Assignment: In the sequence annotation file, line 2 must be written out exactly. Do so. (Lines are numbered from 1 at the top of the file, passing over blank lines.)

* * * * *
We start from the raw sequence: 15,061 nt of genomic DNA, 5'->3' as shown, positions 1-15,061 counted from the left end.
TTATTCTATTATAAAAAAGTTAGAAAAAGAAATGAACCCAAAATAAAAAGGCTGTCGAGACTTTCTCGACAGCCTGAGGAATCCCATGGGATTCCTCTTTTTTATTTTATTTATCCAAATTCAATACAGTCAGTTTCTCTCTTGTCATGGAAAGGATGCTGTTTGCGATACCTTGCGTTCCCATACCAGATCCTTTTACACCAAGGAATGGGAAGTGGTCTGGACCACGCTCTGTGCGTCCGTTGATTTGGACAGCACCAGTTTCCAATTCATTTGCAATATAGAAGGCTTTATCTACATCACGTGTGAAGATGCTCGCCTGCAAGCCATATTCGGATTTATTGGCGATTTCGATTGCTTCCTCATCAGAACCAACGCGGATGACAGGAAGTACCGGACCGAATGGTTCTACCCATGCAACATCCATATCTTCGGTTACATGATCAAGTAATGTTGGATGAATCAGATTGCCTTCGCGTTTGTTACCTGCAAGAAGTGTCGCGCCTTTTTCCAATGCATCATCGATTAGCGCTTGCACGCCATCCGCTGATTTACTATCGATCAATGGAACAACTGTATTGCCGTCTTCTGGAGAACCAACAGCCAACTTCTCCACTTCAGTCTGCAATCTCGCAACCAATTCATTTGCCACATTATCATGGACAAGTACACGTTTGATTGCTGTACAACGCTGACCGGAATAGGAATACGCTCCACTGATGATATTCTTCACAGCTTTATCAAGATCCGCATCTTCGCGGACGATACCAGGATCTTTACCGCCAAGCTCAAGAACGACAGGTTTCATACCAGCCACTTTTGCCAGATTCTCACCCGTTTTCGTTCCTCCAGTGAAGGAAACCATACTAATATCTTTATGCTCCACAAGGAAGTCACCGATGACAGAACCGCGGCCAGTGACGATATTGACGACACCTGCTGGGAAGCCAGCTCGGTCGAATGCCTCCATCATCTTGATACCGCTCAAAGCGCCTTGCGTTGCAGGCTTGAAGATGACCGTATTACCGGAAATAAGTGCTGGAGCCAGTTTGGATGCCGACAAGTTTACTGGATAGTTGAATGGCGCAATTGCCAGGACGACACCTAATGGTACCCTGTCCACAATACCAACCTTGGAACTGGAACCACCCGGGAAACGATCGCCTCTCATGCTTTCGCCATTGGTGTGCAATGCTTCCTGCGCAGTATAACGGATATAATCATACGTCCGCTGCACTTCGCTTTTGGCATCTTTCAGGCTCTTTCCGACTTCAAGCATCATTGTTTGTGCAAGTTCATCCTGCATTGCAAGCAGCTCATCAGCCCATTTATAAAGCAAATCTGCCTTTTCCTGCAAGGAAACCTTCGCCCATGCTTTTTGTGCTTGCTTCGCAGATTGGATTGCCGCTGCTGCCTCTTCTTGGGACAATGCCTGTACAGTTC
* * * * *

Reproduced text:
TTATTCTATTATAAAAAAGTTAGAAAAAGAAATGAACCCAAAATAAAAAGGCTGTCGAGACTTTCTCGACAGCCTGAGGAATCCCATGGGATTCCTCTTTTTTATTTTATTTATCCAAATTCAATACAGTCAGTTTCTCTCTTGTCATGGAAAGGATGCTGTTTGCGATACCTTGCGTTCCCATACCAGATCCTTTTACACCAAGGAATGGGAAGTGGTCTGGACCACGCTCTGTGCGTCCGTTGATTTGGACAGCACCAGTTTCCAATTCATTTGCAATATAGAAGGCTTTATCTACATCACGTGTGAAGATGCTCGCCTGCAAGCCATATTCGGATTTATTGGCGATTTCGATTGCTTCCTCATCAGAACCAACGCGGATGACAGGAAGTACCGGACCGAATGGTTCTACCCATGCAACATCCATATCTTCGGTTACATGATCAAGTAATGTTGGATGAATCAGATTGCCTTCGCGTTTGTTACCTGCAAGAAGTGTCGCGCCTTTTTCCAATGCATCATCGATTAGCGCTTGCACGCCATCCGCTGATTTACTATCGATCAATGGAACAACTGTATTGCCGTCTTCTGGAGAACCAACAGCCAACTTCTCCACTTCAGTCTGCAATCTCGCAACCAATTCATTTGCCACATTATCATGGACAAGTACACGTTTGATTGCTGTACAACGCTGACCGGAATAGGAATACGCTCCACTGATGATATTCTTCACAGCTTTATCAAGATCCGCATCTTCGCGGACGATACCAGGATCTTTACCGCCAAGCTCAAGAACGACAGGTTTCATACCAGCCACTTTTGCCAGATTCTCACCCGTTTTCGTTCCTCCAGTGAAGGAAACCATACTAATATCTTTATGCTCCACAAGGAAGTCACCGATGACAGAACCGCGGCCAGTGACGATATTGACGACACCTGCTGGGAAGCCAGCTCGGTCGAATGCCTCCATCATCTTGATACCGCTCAAAGCGCCTTGCGTTGCAGGCTTGAAGATGACCGTATTACCGGAAATAAGTGCTGGAGCCAGTTTGGATGCCGACAAGTTTACTGGATAGTTGAATGGCGCAATTGCCAGGACGACACCTAATGGTACCCTGTCCACAATACCAACCTTGGAACTGGAACCACCCGGGAAACGATCGCCTCTCATGCTTTCGCCATTGGTGTGCAATGCTTCCTGCGCAGTATAACGGATATAATCATACGTCCGCTGCACTTCGCTTTTGGCATCTTTCAGGCTCTTTCCGACTTCAAGCATCATTGTTTGTGCAAGTTCATCCTGCATTGCAAGCAGCTCATCAGCCCATTTATAAAGCAAATCTGCCTTTTCCTGCAAGGAAACCTTCGCCCATGCTTTTTGTGCTTGCTTCGCAGATTGGATTGCCGCTGCTGCCTCTTCTTGGGACAATGCCTGTACAGTTC